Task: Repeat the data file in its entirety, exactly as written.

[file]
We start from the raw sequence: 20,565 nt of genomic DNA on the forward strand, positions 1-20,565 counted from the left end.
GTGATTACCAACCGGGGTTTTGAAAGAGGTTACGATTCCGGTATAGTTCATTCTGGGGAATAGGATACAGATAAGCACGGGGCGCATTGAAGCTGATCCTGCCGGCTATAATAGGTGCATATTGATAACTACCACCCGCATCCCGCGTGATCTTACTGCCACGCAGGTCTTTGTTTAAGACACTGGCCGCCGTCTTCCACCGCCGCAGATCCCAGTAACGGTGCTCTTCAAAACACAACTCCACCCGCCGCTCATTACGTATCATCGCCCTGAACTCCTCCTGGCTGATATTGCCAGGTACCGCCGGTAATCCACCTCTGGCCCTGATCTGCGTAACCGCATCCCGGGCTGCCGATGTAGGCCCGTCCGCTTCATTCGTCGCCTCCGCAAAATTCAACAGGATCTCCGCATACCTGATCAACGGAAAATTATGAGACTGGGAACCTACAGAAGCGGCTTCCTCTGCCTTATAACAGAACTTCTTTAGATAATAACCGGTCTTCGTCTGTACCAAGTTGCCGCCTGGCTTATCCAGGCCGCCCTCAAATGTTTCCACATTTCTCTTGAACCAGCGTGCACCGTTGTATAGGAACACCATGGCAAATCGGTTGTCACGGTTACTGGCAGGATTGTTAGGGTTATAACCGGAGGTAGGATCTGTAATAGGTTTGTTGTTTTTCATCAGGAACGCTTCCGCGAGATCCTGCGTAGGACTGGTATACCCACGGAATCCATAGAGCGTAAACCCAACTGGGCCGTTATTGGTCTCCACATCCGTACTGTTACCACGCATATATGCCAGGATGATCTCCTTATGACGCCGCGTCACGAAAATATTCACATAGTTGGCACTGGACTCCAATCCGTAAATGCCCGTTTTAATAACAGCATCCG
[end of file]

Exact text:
We start from the raw sequence: 20,565 nt of genomic DNA on the forward strand, positions 1-20,565 counted from the left end.
GTGATTACCAACCGGGGTTTTGAAAGAGGTTACGATTCCGGTATAGTTCATTCTGGGGAATAGGATACAGATAAGCACGGGGCGCATTGAAGCTGATCCTGCCGGCTATAATAGGTGCATATTGATAACTACCACCCGCATCCCGCGTGATCTTACTGCCACGCAGGTCTTTGTTTAAGACACTGGCCGCCGTCTTCCACCGCCGCAGATCCCAGTAACGGTGCTCTTCAAAACACAACTCCACCCGCCGCTCATTACGTATCATCGCCCTGAACTCCTCCTGGCTGATATTGCCAGGTACCGCCGGTAATCCACCTCTGGCCCTGATCTGCGTAACCGCATCCCGGGCTGCCGATGTAGGCCCGTCCGCTTCATTCGTCGCCTCCGCAAAATTCAACAGGATCTCCGCATACCTGATCAACGGAAAATTATGAGACTGGGAACCTACAGAAGCGGCTTCCTCTGCCTTATAACAGAACTTCTTTAGATAATAACCGGTCTTCGTCTGTACCAAGTTGCCGCCTGGCTTATCCAGGCCGCCCTCAAATGTTTCCACATTTCTCTTGAACCAGCGTGCACCGTTGTATAGGAACACCATGGCAAATCGGTTGTCACGGTTACTGGCAGGATTGTTAGGGTTATAACCGGAGGTAGGATCTGTAATAGGTTTGTTGTTTTTCATCAGGAACGCTTCCGCGAGATCCTGCGTAGGACTGGTATACCCACGGAATCCATAGAGCGTAAACCCAACTGGGCCGTTATTGGTCTCCACATCCGTACTGTTACCACGCATATATGCCAGGATGATCTCCTTATGACGCCGCGTCACGAAAATATTCACATAGTTGGCACTGGACTCCAATCCGTAAATGCCCGTTTTAATAACAGCATCCG